Yes, we’re talking the Jimmy Stewart-Donna Reid 1946 movie in black-and-white, directed by Frank Capra, which has been a holiday TV staple for decades. Just a few seconds of that opening scene always fills my mind with scents of cinnamon and eggnog.
You can get the same feeling at LTW, though it might take just a little longer.
Properly titled “It’s A Wonderful Life: A Live Radio Play,” the stage version of the movie was conceived and written by Joe Landry in 1997. Ever since, theater companies coast to coast have warmly embraced it.
In the LTW production, five actors and a table full of sound effects equipment take over a stage designed to look like a 1940s radio studio complete with an “applause” sign to cue the audience.
The radio actors are dressed in period formal wear for the occasion to play about 40 different characters, changing their voices accordingly. Sometimes one actor will play two characters talking to each other. Instead of having a separate sound effects specialist, these hard-working entertainers also provide their own sound effects.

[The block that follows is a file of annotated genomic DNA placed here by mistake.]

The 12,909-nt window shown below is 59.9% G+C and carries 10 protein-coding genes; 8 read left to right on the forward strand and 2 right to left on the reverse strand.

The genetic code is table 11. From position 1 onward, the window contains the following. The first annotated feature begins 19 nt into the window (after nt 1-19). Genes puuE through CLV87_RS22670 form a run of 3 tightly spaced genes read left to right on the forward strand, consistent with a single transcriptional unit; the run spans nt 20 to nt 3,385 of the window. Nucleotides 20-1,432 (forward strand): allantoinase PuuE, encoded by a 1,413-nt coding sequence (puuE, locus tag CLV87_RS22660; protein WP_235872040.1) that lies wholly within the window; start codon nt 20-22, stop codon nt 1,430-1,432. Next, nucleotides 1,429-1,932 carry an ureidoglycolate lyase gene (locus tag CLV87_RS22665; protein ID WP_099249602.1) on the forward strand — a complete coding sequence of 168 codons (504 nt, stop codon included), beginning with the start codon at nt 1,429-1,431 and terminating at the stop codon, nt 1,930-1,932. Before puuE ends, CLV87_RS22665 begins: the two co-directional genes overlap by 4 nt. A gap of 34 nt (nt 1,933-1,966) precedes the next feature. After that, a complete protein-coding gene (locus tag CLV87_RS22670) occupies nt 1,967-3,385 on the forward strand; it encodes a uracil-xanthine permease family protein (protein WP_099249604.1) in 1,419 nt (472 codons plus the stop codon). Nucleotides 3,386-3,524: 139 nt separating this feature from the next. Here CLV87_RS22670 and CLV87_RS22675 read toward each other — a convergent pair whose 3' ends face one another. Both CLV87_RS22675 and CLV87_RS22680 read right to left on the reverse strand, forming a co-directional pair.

Sometimes you get the feeling their talents are being spread too thin, but that’s how they do it.
As an experiment, I would close my eyes and just listen, which did work pretty well in getting the “full picture” of George Bailey’s life-changing travels with Clarence, the Angel Second Class, who is working so hard to earn his angel wings and a promotion to Angel First Class.
The play itself hits all the movie’s mileposts as George the town’s most promising lad keeps having to set aside his own dreams in order to save someone else’s life. As the years become decades that rush by, filling George’s life with more frustration, he falls into near-terminal depression.
That’s when Clarence leads George from despair to triumph in the finest Charles Dickens fashion.
On opening night the LTW production drug its audience across some rough spots, but those should be smoothed out by now. Even then, the grand finale still swept up everyone in the spirit of Christmas -- which, really, is the best ending of all.
“It’s A Wonderful Life: A Live Radio Play” continues through Dec. 29 with performances Thursdays through Saturdays at 7:30 p.m., Sundays at 3 p.m., always at Live Theatre Workshop, 5317 E. Speedway Blvd. Tickets are $18, with discounts available. For details and reservations, 520-327-4242, or visit www.livetheatreworkshop.org